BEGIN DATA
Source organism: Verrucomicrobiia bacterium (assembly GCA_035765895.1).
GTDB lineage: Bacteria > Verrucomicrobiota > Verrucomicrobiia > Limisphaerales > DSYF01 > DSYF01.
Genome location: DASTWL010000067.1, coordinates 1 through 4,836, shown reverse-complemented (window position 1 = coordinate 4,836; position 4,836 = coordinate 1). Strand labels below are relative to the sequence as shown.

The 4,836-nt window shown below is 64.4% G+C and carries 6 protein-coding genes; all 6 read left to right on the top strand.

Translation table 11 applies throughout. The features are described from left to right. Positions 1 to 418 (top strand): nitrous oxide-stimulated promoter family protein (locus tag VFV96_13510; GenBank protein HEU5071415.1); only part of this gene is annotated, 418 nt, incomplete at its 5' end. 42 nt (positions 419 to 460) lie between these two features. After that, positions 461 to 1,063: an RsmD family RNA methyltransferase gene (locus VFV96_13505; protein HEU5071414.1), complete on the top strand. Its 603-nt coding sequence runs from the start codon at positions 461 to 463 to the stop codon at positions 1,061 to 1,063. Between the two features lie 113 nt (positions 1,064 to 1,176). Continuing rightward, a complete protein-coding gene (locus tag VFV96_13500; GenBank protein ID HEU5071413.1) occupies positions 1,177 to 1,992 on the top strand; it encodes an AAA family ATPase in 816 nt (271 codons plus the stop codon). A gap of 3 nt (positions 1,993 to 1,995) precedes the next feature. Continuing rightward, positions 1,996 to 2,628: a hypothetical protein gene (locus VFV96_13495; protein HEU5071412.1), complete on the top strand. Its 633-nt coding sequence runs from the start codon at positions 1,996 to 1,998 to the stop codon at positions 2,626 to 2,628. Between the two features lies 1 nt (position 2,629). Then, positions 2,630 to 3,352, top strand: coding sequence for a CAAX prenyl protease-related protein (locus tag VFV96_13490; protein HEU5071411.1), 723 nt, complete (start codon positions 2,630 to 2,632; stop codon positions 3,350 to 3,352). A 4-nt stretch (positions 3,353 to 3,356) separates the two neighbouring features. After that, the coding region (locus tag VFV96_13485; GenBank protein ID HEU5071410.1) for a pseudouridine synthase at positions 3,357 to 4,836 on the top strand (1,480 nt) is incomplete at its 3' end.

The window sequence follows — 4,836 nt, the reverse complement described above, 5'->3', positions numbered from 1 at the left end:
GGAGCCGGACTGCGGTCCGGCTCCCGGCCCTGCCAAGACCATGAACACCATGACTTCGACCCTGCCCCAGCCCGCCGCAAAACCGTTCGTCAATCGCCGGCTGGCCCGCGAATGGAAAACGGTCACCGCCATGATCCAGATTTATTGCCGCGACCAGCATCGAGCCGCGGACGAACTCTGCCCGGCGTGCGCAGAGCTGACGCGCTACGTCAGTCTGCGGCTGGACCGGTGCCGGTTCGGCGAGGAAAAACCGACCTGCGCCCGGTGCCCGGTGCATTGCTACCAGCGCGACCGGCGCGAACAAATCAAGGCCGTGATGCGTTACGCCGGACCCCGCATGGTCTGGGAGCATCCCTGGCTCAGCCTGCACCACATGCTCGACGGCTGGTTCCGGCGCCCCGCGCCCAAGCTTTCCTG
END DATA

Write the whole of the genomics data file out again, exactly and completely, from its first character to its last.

Source organism: Verrucomicrobiia bacterium (assembly GCA_035765895.1).
GTDB lineage: Bacteria > Verrucomicrobiota > Verrucomicrobiia > Limisphaerales > DSYF01 > DSYF01.
Genome location: DASTWL010000067.1, coordinates 1 through 4,836, shown reverse-complemented (window position 1 = coordinate 4,836; position 4,836 = coordinate 1). Strand labels below are relative to the sequence as shown.

The 4,836-nt window shown below is 64.4% G+C and carries 6 protein-coding genes; all 6 read left to right on the top strand.

Translation table 11 applies throughout. The features are described from left to right. Positions 1 to 418 (top strand): nitrous oxide-stimulated promoter family protein (locus tag VFV96_13510; GenBank protein HEU5071415.1); only part of this gene is annotated, 418 nt, incomplete at its 5' end. 42 nt (positions 419 to 460) lie between these two features. After that, positions 461 to 1,063: an RsmD family RNA methyltransferase gene (locus VFV96_13505; protein HEU5071414.1), complete on the top strand. Its 603-nt coding sequence runs from the start codon at positions 461 to 463 to the stop codon at positions 1,061 to 1,063. Between the two features lie 113 nt (positions 1,064 to 1,176). Continuing rightward, a complete protein-coding gene (locus tag VFV96_13500; GenBank protein ID HEU5071413.1) occupies positions 1,177 to 1,992 on the top strand; it encodes an AAA family ATPase in 816 nt (271 codons plus the stop codon). A gap of 3 nt (positions 1,993 to 1,995) precedes the next feature. Continuing rightward, positions 1,996 to 2,628: a hypothetical protein gene (locus VFV96_13495; protein HEU5071412.1), complete on the top strand. Its 633-nt coding sequence runs from the start codon at positions 1,996 to 1,998 to the stop codon at positions 2,626 to 2,628. Between the two features lies 1 nt (position 2,629). Then, positions 2,630 to 3,352, top strand: coding sequence for a CAAX prenyl protease-related protein (locus tag VFV96_13490; protein HEU5071411.1), 723 nt, complete (start codon positions 2,630 to 2,632; stop codon positions 3,350 to 3,352). A 4-nt stretch (positions 3,353 to 3,356) separates the two neighbouring features. After that, the coding region (locus tag VFV96_13485; GenBank protein ID HEU5071410.1) for a pseudouridine synthase at positions 3,357 to 4,836 on the top strand (1,480 nt) is incomplete at its 3' end.

The window sequence follows — 4,836 nt, the reverse complement described above, 5'->3', positions numbered from 1 at the left end:
GGAGCCGGACTGCGGTCCGGCTCCCGGCCCTGCCAAGACCATGAACACCATGACTTCGACCCTGCCCCAGCCCGCCGCAAAACCGTTCGTCAATCGCCGGCTGGCCCGCGAATGGAAAACGGTCACCGCCATGATCCAGATTTATTGCCGCGACCAGCATCGAGCCGCGGACGAACTCTGCCCGGCGTGCGCAGAGCTGACGCGCTACGTCAGTCTGCGGCTGGACCGGTGCCGGTTCGGCGAGGAAAAACCGACCTGCGCCCGGTGCCCGGTGCATTGCTACCAGCGCGACCGGCGCGAACAAATCAAGGCCGTGATGCGTTACGCCGGACCCCGCATGGTCTGGGAGCATCCCTGGCTCAGCCTGCACCACATGCTCGACGGCTGGTTCCGGCGCCCCGCGCCCAAGCTTTCCTG